Designing presentations that rock

In one way or another leaders are required to be presenters; somehow we need to get information across to others.  Most people recognise that communication can be far more effective if there is a visual element involved.  Even if this is not our preferred learning style, it will be for many of our ‘listeners’.  Of course, any good leader knows that this means that we must crack out PowerPoint and create some slides.  Yet how do we do that without achieving so called ‘death by PowerPoint’ as a result of hundreds of different and distracting transitions and animations.

Marta Kagan has analysed the work of some of the people who do it best  and summarised her findings in a blog entitled 7 Lessons From the World’s Most Captivating Presenters.  Here is a summary of the points, but the original article is well worth a read given the explanations and illustrations:

  1. Start with paper not PowerPoint
  2. Tell your story in 3 acts
  3. A picture is worth 1,000 words
  4. Emotions get our attention
  5. Use plain English
  6. Ditch the bullet points
  7. Rehearse like crazy

What do you think of the list?  Personally I am not hugely convinced by lesson 6, given that the example cited still uses a list, just without the little dots.  For me the key point here is the 6×6 rule, that is that there should be no more than 6 bullets per slide and each of those no longer than 6 words.  Share your thoughts below.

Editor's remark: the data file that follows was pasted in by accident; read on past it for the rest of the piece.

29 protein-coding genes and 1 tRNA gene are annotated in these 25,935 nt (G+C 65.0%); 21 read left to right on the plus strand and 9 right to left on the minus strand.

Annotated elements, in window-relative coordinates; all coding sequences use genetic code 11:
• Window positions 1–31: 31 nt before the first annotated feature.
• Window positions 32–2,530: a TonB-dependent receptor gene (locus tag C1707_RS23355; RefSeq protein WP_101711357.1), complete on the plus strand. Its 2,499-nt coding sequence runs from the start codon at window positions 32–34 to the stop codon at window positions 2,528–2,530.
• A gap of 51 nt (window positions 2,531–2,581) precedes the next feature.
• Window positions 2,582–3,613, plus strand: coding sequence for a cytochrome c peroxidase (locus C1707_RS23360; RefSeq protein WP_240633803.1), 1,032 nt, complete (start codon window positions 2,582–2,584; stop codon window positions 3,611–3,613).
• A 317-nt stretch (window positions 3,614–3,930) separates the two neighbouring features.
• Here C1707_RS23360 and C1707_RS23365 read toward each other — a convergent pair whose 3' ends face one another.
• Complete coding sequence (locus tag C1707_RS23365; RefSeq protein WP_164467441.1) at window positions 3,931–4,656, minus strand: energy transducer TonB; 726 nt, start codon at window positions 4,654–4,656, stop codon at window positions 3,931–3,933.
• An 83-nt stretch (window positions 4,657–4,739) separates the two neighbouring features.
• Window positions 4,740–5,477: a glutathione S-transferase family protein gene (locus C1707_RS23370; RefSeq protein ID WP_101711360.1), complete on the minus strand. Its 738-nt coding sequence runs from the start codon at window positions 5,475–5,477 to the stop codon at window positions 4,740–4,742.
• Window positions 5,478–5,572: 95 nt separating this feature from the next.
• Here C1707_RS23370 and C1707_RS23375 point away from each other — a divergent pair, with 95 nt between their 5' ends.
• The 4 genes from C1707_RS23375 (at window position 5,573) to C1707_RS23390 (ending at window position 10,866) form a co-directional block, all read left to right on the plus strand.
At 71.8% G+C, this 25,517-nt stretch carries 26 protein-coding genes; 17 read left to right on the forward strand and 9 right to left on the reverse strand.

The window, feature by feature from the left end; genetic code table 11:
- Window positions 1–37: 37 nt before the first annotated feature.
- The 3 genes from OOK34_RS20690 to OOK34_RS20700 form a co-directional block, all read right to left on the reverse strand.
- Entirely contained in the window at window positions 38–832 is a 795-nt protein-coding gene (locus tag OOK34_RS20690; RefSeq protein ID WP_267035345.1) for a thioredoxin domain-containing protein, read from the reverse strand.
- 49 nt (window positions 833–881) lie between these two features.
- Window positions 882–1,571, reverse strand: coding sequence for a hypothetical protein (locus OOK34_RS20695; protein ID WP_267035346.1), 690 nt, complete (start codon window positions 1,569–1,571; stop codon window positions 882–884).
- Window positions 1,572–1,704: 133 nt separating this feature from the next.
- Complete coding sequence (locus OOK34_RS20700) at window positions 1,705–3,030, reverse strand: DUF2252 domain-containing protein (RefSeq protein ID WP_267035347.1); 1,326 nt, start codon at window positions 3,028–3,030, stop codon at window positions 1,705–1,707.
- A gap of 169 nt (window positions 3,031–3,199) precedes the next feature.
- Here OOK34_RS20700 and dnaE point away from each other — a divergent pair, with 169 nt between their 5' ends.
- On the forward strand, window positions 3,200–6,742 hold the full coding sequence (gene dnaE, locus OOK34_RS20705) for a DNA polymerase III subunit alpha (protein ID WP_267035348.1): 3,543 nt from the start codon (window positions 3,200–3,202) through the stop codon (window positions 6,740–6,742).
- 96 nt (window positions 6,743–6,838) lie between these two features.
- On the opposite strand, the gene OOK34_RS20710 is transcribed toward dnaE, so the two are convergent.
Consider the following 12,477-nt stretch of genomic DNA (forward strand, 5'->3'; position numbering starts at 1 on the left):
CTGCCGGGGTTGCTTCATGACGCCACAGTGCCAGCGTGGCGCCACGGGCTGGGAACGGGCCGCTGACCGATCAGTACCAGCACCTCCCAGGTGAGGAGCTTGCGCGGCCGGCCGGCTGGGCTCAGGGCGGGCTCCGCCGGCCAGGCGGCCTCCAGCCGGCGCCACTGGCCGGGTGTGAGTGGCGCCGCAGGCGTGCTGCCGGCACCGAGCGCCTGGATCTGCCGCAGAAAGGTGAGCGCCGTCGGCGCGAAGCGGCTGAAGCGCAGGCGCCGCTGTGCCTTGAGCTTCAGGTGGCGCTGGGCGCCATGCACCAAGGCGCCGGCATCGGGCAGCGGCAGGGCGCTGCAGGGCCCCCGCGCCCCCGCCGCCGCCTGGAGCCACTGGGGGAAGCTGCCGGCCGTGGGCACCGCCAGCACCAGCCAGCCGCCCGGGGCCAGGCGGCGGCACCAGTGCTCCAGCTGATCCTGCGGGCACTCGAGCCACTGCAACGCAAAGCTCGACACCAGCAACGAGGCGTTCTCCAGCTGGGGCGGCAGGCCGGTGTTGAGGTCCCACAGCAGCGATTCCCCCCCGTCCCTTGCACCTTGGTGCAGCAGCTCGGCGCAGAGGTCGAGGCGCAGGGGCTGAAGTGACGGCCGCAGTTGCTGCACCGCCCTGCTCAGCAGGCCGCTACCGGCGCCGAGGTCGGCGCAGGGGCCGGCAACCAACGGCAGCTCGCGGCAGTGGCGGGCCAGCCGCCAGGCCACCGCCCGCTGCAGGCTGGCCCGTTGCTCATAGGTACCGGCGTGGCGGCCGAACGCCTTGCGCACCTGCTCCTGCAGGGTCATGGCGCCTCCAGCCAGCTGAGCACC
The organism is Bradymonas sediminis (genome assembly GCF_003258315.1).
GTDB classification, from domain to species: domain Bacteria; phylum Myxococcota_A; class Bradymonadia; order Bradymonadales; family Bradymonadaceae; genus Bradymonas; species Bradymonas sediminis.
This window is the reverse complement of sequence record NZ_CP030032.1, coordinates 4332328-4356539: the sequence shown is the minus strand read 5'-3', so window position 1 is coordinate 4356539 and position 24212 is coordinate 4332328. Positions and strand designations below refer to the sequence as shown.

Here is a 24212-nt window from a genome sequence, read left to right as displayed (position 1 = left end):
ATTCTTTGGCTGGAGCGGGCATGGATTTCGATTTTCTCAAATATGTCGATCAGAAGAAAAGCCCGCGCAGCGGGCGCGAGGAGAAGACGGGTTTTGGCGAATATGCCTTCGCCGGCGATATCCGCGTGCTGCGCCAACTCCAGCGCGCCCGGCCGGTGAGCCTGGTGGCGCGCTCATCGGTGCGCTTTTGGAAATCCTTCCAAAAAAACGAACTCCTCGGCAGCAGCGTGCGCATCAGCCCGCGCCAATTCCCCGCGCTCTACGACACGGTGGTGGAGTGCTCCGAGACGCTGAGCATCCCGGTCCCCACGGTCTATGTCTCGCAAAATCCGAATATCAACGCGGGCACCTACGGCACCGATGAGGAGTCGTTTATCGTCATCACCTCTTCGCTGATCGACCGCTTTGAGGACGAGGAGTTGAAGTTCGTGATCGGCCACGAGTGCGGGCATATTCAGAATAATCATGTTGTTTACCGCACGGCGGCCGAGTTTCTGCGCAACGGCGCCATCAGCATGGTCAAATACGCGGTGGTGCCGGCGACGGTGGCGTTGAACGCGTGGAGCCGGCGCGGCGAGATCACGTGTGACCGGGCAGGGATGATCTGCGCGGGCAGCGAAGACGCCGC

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One Response to “Designing presentations that rock”

  1. Helen Armstrong says:

    Interestingly the one good thing about a course I went on recently was the use of the flip chart as opposed to PowerPoint. It suited the clients, size of group, and helped make the event more intimate. That said, not sure it would suit all environments, and one needs to be able to write legibly.

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